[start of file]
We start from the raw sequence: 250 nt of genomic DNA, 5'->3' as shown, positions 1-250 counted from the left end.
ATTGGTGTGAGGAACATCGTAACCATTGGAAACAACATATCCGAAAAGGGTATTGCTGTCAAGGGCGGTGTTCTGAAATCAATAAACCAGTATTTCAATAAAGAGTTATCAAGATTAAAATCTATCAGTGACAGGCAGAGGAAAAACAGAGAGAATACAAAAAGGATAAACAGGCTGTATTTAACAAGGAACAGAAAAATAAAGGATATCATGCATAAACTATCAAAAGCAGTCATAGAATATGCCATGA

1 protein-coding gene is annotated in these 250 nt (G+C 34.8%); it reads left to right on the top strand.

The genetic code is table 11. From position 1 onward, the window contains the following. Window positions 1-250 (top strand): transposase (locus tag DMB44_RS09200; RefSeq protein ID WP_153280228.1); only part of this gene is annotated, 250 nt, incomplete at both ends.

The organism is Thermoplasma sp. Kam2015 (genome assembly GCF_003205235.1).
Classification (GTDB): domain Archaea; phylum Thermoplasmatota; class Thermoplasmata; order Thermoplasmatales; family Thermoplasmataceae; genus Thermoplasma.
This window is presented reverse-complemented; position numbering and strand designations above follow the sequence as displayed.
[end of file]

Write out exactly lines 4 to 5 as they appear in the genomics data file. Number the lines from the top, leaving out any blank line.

The genetic code is table 11. From position 1 onward, the window contains the following. Window positions 1-250 (top strand): transposase (locus tag DMB44_RS09200; RefSeq protein ID WP_153280228.1); only part of this gene is annotated, 250 nt, incomplete at both ends.

The organism is Thermoplasma sp. Kam2015 (genome assembly GCF_003205235.1).